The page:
Rod Buck loved his bulldog. But after returning from his ninth tour of duty in the Middle East and retiring from the military, Buck somehow was reminded by Wini too much of the military life he had left behind.
So in March, Buck decided to give her to the Humane Society of Pinellas, despite the protests of his wife and son.
About four months later, the family missed her so much it contacted the animal shelter's director, wondering if it could recover their dog.
Wini, though, had already been adopted. Twice, in fact. The first new owners had returned her to the shelter earlier this month because she was so lethargic. A few days later, someone else adopted her.
Buck explained his change of heart to executive director Barbara Snow. She called the new owner and asked him whether he would consider returning Wini. Legally, he was under no obligation.
But Wednesday, the family and its beloved Wini were finally reunited.
"They had no reason to do that," said Buck, 40, of Redington Beach. "It was legally their dog, and that could have been where the story ended."
It is uncommon for someone to want a pet back, but it does happen once in a while, Snow said.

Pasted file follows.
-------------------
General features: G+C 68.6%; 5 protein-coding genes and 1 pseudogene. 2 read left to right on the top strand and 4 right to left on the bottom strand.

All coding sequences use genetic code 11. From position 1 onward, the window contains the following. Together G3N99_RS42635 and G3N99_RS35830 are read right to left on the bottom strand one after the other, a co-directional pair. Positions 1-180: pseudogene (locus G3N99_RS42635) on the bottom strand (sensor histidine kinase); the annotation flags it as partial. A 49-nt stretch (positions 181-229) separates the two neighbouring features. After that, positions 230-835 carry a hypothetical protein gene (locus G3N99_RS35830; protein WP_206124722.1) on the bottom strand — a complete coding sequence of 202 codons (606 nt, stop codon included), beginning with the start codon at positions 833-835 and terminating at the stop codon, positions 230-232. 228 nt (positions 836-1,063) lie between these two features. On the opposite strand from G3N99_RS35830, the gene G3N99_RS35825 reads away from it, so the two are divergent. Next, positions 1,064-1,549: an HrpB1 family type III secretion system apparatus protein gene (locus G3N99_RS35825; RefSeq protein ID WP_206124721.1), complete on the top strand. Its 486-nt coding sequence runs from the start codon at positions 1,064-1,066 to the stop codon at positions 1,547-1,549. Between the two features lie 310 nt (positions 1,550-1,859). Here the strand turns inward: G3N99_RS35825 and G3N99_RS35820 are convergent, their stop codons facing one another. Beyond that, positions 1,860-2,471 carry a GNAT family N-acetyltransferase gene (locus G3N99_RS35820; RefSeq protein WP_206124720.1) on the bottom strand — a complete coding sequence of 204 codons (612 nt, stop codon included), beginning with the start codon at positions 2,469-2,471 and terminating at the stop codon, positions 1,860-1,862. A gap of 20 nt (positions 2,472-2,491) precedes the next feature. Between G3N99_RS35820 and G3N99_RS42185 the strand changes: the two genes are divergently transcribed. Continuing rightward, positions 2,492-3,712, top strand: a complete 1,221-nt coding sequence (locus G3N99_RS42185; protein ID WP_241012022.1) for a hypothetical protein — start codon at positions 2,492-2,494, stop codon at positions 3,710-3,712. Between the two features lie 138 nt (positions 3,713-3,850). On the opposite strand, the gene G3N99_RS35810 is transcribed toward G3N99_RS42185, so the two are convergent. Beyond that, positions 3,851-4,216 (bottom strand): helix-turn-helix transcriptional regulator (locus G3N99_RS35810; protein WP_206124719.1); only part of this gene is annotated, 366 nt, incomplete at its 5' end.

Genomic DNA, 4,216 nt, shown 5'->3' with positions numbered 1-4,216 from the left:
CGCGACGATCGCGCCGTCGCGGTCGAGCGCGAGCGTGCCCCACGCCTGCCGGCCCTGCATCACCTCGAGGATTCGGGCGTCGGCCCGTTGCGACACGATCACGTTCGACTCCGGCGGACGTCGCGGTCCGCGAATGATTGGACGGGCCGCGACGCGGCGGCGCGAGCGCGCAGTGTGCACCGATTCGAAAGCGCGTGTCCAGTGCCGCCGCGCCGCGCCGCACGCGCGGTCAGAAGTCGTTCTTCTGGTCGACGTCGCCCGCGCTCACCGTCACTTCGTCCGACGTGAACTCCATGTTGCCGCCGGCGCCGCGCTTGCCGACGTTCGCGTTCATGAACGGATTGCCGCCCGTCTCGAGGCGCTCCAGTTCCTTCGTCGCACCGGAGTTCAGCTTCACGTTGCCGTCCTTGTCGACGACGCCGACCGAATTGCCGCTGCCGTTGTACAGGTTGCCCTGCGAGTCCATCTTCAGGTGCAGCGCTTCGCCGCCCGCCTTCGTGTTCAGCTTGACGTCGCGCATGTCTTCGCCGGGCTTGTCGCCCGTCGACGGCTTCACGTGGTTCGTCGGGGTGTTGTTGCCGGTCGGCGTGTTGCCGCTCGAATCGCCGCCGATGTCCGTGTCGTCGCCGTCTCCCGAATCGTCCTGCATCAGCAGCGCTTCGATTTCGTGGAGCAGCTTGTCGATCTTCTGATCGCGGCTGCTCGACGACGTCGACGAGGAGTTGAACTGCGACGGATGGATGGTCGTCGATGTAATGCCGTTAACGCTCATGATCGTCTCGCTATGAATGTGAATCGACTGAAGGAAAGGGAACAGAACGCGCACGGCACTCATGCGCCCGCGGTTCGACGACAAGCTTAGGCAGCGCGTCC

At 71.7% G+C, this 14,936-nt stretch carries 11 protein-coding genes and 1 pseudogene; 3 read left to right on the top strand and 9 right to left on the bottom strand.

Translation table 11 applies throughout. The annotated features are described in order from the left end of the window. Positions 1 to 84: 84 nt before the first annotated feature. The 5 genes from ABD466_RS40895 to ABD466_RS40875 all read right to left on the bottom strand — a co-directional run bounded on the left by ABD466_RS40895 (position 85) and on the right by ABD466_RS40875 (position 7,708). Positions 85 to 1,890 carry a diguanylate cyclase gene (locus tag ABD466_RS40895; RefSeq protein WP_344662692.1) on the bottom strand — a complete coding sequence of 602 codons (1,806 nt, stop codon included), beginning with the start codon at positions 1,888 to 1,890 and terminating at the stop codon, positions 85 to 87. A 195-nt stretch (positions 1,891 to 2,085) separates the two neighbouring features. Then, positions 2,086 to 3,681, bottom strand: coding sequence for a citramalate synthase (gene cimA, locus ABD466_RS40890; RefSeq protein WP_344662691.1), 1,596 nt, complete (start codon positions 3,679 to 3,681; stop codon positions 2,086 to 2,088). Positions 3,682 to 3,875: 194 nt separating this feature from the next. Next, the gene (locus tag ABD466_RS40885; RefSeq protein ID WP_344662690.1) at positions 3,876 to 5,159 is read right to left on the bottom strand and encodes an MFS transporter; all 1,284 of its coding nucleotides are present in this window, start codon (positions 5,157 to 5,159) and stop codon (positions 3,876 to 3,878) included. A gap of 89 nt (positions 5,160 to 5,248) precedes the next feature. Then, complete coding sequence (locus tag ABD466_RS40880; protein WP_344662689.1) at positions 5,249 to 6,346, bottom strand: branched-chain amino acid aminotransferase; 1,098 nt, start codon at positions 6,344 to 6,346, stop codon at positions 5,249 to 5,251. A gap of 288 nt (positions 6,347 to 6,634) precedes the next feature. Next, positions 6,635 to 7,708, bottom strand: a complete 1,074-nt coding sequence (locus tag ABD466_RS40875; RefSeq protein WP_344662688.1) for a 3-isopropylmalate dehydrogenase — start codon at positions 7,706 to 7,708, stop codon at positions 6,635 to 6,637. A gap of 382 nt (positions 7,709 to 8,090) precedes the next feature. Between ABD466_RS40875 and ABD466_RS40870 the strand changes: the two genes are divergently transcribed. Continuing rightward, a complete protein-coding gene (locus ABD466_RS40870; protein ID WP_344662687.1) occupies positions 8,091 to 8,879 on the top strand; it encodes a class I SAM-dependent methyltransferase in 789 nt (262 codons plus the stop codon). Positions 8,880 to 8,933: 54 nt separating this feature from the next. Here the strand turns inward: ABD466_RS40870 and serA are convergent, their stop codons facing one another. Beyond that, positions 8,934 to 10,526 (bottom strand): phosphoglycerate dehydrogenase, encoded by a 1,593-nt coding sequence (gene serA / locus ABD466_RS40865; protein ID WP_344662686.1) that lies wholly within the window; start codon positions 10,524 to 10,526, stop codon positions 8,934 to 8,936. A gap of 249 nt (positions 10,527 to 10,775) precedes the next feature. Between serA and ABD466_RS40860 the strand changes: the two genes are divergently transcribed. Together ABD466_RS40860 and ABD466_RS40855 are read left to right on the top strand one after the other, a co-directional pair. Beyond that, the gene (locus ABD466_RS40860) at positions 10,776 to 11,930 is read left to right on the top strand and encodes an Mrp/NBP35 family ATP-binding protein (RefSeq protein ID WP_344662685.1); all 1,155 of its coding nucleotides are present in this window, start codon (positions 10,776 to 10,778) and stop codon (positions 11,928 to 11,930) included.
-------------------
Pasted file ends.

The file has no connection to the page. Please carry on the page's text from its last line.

Usually, new owners are sympathetic. The Humane Society does not pressure anyone to return an animal.
Buck wondered about the reunion. Snow had said there was a chance Wini would not recognize him.
But when she saw him at the shelter, Wini broke the grip on her leash and bounded to her old master.
She "plastered him with wet kisses over his neck, his face, his ears," Snow said.
The staff was teary-eyed.
"There were no words that needed to be said," Snow said. "The dog said it all: 'I love you and want you back.' "
Buck had struggled with depression after his retirement in 2007. He knew that while he lived in comfort in Florida, many of his colleagues were risking their lives in the Middle East.
Wini had been an occasional work companion at Fort Benning, Ga. Maybe not seeing Wini would make him feel less guilty, he thought.
"In my state at the time, it made sense," he said. "In a search for answers, I was willing to try to give that dog away."
Time passed, and he told his wife, "I feel horrible, too. It's one of the worst mistakes of our lives. I'm sorry."
Wini was so loved when she lived with them that Buck and his wife Malena, 39, called her "daughter." She was a surprise birthday present to Buck when he returned from a tour in Afghanistan with the 75th Ranger Regiment in 2004. They named her Winifred.
The couple and their son Andrew, 10, missed her so much on their wedding anniversary on July 8 that they broke down and contacted the Humane Society.
The next day, their dog was back.
Wini adores her family. No one can enter the house unless her owners are present, the family said. Arguments cause Wini to bark miserably until they end.
The English bulldog also loves to play. She cannot pass a Gatorade bottle without chewing it to bits, or let a soccer ball roll by without sinking her teeth into it.
Despite the time away, Wini soon fell into her old routines. She's gone through three Gatorade bottles since coming back.
Seeing her dog for the first time when she came home from work, "it just felt like she had never left," Malena said. "She's a great dog."